HTC’s worrying sales and stats have done little to dent their forward momentum and their latest flagship, the HTC 10, is a testament to their perseverance. Arriving slightly later to the market than its main competitors, Samsung and LG, the wait definitely appears to have been worth it. The HTC 10 is packing all the latest technology and features you’d expect from a flagship in yet another extremely well built phone.
“The HTC 10 feels great in the hand with its gently curved back…”
The HTC 10 is, unsurprisingly, a fantastic looking phone with one of the best build qualities on any smartphone available right now. Keeping some of its predecessor’s design cues, such as the all metal rounded back, the 10 can be seen as a hybrid of last year’s One M9 and One A9 which is definitely not a bad thing.
To help differentiate itself from most other phones also, the HTC 10 has an extremely prominent chamfered edge all around the back of the phone with a high-sheen finished which is great for catching the light in different ways. On the front, you get a nice big slab of Corning Gorilla Glass 4 protecting the 5.2″ QHD LCD5 IPS display (more on this later) and an extremely fast finger print sensor.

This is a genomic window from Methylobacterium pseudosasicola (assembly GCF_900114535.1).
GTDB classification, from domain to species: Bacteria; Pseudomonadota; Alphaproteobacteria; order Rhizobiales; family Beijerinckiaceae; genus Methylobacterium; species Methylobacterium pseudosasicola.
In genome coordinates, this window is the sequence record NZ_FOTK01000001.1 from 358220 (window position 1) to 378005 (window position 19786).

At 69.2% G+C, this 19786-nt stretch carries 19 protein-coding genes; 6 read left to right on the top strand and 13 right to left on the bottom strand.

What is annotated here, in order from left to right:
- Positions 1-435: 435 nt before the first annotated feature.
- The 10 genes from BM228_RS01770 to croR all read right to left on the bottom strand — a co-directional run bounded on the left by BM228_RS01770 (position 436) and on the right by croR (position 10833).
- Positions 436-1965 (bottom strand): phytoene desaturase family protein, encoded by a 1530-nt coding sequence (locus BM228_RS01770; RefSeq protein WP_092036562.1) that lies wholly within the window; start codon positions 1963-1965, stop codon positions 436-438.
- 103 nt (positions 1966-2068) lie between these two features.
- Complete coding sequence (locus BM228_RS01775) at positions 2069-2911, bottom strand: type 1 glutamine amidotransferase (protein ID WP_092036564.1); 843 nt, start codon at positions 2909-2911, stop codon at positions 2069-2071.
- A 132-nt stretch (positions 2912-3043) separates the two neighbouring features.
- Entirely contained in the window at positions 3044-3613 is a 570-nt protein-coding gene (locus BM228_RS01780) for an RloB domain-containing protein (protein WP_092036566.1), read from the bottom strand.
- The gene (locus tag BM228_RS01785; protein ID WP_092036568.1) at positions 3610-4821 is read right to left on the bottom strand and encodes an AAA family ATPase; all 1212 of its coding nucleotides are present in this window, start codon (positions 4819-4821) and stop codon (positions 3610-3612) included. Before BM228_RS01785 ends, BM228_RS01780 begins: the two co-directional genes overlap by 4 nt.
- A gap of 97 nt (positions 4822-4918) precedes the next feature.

The HTC 10 feels great in the hand with its gently curved back and polished metal finish. Be careful though, due to its pristine finish, it’s a touch on the slippery side.
We must also mention the speaker set up of this particular phone as it’s quite unique. Gone are the HTC standard stereo front facing BoomSound speakers and now we have a ‘tweeter and subwoofer’ Hi-Res BoomSound set up. What I mean by this is that, on the front of the phone, above the screen, is a front facing speaker which acts as a tweeter whilst on the bottom of the phone, under the speaker grill, there’s a more powerful subwoofer-like speaker with both speakers having the ability to play 24-bit High-Res audio and both powered by separate amps.
Testing the set up for ourselves, they’re definitely not the loudest speakers available and we can’t say that we don’t miss the front facing stereo set up but they definitely offer an impressive range for both listening to music and watching films.
“…one of the slickest user experiences available on Android, or any smartphone for that matter.”
Powering HTC’s latest flagship is Qualcomm’s Snapdragon 820 processor along with 4GB RAM. Both of these combined with HTC Sense 8.0 running on top provide one of the slickest user experiences available on Android, or any smartphone for that matter. HTC has even gone as far as to remove any duplicate apps it may have when looking at Google’s offerings so as reduce on any additional ‘bloatware’.
They’ve also improved on their theme customisation options over last year’s M9 with the ability to use a ‘Freestyle Layout’ for all of your apps and homescreens which we particularly liked. What this means is that you no longer have on screen grids which you must go by so you’re free to place your app, widget or a sticker representing your app, anywhere on your homescreen.